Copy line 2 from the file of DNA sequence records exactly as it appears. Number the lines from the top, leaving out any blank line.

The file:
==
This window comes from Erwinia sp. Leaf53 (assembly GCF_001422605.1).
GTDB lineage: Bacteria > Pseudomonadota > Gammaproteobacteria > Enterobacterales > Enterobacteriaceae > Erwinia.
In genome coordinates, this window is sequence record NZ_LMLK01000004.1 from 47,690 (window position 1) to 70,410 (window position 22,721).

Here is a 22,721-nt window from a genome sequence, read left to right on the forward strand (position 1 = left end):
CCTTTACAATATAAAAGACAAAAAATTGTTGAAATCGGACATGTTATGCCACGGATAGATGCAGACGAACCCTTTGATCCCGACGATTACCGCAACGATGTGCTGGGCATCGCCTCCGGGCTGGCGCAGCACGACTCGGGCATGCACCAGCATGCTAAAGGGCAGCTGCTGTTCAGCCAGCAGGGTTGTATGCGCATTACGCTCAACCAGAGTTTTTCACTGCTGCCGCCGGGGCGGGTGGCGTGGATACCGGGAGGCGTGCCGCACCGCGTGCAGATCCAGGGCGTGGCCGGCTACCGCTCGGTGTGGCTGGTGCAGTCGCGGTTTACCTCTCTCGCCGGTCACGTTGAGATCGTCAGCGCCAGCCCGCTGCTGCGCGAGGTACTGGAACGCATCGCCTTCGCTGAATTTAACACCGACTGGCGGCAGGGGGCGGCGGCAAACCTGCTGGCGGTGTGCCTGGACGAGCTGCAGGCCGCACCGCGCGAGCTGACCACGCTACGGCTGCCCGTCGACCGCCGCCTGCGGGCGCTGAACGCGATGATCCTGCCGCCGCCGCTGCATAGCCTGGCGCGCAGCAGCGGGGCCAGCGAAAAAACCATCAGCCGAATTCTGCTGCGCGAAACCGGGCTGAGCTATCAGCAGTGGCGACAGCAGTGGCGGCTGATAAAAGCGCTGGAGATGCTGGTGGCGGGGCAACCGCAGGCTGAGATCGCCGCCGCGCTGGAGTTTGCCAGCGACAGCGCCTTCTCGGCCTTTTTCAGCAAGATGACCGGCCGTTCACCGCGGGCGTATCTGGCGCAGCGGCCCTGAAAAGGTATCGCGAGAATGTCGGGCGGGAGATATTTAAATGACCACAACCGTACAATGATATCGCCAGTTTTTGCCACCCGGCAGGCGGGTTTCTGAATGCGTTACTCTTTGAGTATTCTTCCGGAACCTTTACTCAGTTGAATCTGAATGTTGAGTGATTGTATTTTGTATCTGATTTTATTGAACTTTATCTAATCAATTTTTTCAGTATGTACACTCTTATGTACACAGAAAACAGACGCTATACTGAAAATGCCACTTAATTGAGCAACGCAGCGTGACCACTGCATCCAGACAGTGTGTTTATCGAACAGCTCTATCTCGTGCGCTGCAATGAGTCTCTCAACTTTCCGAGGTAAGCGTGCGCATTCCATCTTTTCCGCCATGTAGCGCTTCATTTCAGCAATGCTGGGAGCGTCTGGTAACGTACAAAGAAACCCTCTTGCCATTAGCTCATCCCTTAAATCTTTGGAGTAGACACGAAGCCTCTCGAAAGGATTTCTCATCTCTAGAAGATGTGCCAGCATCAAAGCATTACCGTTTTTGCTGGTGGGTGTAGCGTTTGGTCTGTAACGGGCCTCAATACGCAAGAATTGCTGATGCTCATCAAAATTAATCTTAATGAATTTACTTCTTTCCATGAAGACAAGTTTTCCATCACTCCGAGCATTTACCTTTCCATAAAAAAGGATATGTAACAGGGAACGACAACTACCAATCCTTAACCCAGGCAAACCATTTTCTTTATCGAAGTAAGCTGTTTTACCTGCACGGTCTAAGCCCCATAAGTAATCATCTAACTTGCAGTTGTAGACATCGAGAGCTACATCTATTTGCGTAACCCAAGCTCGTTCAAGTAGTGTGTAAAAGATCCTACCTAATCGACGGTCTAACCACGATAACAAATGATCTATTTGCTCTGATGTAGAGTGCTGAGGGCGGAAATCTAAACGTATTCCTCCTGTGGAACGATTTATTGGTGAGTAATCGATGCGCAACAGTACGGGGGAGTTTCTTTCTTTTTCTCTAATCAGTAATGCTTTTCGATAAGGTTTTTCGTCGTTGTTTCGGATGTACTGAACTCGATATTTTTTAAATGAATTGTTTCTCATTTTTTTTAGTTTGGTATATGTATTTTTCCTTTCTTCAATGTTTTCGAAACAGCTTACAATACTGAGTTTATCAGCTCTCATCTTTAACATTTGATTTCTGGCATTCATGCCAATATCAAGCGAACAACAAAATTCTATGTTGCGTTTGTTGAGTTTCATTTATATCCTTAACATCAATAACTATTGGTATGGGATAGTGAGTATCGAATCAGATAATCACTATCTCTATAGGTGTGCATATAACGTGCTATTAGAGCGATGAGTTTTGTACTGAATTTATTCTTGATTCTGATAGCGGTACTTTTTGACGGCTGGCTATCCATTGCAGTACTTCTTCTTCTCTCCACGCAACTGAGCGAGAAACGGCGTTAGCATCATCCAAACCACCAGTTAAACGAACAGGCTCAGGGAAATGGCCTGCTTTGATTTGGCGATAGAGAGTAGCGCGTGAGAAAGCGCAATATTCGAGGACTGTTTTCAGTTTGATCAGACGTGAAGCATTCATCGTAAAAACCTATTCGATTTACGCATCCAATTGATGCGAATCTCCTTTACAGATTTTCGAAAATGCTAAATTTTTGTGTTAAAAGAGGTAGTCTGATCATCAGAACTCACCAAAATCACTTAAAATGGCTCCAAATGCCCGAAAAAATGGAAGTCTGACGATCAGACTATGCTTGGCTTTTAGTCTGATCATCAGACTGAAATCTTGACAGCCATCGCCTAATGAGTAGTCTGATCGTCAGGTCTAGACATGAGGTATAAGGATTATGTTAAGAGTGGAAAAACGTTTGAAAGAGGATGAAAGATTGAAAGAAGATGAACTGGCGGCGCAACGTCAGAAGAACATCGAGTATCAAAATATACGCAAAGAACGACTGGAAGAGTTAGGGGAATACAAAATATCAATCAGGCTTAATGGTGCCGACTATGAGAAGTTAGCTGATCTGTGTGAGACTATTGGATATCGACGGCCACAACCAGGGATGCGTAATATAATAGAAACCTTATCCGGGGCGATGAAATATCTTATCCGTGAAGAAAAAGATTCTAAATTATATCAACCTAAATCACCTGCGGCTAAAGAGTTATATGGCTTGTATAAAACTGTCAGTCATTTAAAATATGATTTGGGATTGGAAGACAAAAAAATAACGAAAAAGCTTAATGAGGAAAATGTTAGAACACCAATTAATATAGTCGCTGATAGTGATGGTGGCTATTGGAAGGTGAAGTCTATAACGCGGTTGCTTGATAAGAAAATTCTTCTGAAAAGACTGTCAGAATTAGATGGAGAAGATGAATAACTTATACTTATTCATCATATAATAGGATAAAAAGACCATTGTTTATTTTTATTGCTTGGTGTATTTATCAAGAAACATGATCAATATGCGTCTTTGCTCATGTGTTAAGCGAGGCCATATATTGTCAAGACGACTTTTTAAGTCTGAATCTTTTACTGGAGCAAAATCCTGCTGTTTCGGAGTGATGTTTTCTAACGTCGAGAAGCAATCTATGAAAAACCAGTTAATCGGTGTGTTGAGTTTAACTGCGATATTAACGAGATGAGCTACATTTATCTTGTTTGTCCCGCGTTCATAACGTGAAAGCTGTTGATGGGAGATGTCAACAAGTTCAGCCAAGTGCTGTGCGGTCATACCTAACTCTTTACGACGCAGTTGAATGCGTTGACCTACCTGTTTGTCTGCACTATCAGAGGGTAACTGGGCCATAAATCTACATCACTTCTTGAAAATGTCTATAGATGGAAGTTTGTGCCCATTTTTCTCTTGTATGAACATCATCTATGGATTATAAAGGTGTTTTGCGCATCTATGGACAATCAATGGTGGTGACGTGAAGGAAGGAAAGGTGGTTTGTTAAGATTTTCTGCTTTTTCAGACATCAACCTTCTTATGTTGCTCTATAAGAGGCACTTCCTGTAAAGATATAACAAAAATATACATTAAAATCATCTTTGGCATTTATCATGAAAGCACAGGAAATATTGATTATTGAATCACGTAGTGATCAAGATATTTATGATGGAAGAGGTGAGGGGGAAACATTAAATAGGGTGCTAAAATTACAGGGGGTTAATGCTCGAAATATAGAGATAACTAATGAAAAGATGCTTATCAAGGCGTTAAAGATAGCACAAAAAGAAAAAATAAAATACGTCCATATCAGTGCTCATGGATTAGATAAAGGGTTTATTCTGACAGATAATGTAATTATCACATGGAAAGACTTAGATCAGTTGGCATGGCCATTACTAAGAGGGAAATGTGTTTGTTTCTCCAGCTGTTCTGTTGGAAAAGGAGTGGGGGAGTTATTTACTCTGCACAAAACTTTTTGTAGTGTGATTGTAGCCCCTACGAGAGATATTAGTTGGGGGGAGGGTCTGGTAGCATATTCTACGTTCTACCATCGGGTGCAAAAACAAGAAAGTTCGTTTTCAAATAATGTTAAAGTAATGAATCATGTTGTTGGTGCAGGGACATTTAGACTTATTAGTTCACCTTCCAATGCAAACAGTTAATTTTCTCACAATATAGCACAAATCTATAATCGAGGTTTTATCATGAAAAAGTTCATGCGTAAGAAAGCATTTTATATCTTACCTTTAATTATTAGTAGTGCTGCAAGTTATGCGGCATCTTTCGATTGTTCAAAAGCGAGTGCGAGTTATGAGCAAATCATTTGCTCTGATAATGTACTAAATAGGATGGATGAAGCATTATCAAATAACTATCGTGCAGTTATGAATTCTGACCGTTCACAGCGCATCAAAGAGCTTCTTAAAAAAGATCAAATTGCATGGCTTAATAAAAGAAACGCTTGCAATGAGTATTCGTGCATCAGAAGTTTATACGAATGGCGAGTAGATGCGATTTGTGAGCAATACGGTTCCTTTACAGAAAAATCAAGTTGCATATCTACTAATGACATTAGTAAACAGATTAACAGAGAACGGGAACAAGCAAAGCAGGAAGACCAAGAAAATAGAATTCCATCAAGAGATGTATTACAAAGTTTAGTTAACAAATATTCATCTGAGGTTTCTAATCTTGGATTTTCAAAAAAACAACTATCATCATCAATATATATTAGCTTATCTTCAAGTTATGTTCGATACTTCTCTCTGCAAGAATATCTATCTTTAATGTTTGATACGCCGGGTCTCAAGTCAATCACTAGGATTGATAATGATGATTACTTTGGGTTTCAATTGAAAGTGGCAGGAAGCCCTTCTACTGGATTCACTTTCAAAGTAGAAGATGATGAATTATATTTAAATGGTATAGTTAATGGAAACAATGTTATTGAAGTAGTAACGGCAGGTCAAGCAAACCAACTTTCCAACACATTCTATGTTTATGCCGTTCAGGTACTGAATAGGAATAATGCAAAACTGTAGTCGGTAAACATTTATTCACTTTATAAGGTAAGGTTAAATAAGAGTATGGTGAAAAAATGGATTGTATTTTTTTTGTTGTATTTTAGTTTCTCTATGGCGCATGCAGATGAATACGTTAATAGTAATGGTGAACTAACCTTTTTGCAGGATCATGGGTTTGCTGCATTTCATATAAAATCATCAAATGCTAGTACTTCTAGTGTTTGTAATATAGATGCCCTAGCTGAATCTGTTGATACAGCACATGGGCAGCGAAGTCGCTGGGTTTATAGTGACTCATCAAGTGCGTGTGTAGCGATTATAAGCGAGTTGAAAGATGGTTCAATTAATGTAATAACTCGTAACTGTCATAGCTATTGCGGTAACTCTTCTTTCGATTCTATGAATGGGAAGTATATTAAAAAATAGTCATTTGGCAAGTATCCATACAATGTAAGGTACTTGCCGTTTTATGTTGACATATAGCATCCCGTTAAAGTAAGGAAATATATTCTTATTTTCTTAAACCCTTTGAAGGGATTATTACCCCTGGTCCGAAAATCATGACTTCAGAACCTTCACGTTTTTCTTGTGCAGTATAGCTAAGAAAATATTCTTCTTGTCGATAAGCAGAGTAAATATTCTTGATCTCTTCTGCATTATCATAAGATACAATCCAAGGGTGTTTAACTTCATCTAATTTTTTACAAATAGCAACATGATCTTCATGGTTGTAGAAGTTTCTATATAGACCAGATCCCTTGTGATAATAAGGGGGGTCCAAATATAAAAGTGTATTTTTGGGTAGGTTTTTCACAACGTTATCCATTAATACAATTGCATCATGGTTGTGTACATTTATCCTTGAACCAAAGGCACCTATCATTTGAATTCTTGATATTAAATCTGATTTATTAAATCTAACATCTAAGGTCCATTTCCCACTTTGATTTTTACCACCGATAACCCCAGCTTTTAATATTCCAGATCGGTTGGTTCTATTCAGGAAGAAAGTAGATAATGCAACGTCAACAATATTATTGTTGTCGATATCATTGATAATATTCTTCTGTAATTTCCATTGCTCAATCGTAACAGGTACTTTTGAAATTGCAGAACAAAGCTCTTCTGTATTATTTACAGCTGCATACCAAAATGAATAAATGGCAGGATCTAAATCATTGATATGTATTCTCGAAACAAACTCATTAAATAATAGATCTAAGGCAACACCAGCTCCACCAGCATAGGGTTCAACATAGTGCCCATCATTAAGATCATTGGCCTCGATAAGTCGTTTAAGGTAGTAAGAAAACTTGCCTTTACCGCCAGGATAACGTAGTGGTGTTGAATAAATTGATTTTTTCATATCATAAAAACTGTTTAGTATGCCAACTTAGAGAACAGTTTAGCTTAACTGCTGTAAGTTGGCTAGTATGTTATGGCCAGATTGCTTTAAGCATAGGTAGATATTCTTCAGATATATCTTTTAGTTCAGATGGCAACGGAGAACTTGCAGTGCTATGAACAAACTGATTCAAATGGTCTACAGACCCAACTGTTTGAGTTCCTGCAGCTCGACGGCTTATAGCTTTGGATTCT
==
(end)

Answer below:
GTDB lineage: Bacteria > Pseudomonadota > Gammaproteobacteria > Enterobacterales > Enterobacteriaceae > Erwinia.